If you had strolled past the back door of 61 Lower Sloane Street in the summer of 1967 and timed it right, just as it swung open, you’d have been hit in the face by a tantalising cloud of browning butter and garlic. A new restaurant had just opened, the menus written in French, its food stylish, luxurious, full of flavour – a gamble in an era when the offering in most London restaurants was still largely beige and stodgy.

Michel Roux Jr. was seven when his father, Albert, and uncle, Michel – the Roux Brothers, as they were known – opened Le Gavroche; some of his first memories are of pushing through that back door after school and heading down into the engine room of a kitchen. “It was the smell and the heat of the kitchen, and then walking down the steps and it gradually getting hotter and hotter and noisier and noisier,” recalls Roux.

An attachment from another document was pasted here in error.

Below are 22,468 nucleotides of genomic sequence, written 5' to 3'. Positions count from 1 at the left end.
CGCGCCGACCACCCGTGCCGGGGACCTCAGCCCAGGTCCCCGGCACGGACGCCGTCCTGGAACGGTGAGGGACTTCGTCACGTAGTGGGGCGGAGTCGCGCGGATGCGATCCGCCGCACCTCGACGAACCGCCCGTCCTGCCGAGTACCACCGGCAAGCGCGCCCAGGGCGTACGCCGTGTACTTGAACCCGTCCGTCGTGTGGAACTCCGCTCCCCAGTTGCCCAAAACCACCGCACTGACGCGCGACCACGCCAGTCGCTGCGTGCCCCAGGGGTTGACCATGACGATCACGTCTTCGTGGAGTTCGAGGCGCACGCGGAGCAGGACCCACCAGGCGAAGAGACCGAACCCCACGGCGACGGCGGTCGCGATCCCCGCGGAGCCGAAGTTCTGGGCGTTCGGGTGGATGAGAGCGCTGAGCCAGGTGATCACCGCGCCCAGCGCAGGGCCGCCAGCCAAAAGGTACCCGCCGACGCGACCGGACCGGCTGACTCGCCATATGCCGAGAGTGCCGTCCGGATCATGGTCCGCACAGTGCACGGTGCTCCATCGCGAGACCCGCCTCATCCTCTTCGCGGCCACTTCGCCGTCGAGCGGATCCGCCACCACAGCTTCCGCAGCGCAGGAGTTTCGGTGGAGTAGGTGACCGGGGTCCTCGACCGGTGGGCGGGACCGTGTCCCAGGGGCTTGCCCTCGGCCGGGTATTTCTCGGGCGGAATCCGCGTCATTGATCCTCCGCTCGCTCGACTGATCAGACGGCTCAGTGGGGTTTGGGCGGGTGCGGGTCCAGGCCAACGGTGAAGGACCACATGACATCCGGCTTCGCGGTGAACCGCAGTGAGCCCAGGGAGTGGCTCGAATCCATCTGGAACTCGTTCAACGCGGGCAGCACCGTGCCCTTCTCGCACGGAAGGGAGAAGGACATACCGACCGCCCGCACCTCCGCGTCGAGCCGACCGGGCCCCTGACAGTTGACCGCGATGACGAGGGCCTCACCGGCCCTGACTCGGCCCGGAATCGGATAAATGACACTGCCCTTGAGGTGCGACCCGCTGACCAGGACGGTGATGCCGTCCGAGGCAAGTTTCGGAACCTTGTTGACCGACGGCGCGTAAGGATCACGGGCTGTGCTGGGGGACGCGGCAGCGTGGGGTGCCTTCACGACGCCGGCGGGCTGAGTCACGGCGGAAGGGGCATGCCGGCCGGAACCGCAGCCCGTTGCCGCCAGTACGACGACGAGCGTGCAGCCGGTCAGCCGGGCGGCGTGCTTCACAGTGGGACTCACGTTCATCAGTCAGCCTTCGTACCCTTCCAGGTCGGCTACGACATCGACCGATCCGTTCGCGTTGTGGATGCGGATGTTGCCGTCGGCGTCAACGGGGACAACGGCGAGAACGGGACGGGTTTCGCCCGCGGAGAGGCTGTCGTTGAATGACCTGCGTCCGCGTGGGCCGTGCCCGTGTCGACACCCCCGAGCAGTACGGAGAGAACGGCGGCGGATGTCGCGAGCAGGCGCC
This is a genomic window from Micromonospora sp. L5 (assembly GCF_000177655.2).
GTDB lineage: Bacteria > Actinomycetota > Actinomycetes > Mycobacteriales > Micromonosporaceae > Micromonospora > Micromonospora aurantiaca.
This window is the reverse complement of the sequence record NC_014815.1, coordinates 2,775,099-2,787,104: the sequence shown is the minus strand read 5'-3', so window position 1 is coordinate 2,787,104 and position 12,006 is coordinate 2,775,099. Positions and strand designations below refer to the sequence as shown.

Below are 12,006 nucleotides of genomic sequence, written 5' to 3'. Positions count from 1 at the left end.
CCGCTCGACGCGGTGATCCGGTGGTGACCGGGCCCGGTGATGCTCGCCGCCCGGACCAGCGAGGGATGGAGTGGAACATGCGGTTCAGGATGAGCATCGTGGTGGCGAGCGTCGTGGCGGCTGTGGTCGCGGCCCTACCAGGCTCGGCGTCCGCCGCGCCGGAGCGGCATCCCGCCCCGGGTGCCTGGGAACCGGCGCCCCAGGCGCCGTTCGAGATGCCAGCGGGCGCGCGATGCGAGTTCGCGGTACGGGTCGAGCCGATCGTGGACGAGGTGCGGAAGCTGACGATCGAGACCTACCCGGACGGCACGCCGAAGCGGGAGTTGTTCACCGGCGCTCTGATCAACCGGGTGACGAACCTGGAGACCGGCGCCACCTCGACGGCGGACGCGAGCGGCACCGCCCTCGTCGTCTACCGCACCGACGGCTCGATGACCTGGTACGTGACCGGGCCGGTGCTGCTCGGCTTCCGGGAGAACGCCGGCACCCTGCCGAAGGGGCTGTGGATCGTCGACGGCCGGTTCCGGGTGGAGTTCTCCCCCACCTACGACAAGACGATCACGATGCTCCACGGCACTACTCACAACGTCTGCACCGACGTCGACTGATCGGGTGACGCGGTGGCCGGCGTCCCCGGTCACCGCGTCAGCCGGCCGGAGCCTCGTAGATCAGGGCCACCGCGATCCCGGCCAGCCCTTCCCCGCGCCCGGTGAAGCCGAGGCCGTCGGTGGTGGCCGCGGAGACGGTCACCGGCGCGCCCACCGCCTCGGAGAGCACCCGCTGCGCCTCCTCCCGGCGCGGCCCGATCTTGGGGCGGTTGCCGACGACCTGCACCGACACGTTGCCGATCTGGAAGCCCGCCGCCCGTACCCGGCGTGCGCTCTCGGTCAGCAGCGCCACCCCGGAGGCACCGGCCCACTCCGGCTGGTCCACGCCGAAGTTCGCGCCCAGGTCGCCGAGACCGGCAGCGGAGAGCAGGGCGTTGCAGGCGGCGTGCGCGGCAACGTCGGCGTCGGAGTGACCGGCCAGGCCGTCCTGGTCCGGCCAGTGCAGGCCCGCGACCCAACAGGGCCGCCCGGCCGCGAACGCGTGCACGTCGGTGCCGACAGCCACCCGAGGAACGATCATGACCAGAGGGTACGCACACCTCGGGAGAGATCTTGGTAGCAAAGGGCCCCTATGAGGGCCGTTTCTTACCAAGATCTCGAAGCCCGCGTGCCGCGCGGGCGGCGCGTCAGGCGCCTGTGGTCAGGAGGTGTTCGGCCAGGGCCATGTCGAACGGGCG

“All these unbelievable smells. Because the ventilation was terrible – the hot air would be coming up the stairs as if it was a chimney. And then getting to the bottom and seeing Dad and Uncle running around sweating. And Uncle invariably giving me a freshly cooked madeleine.”

The Sunday Telegraph. To read the full interview click here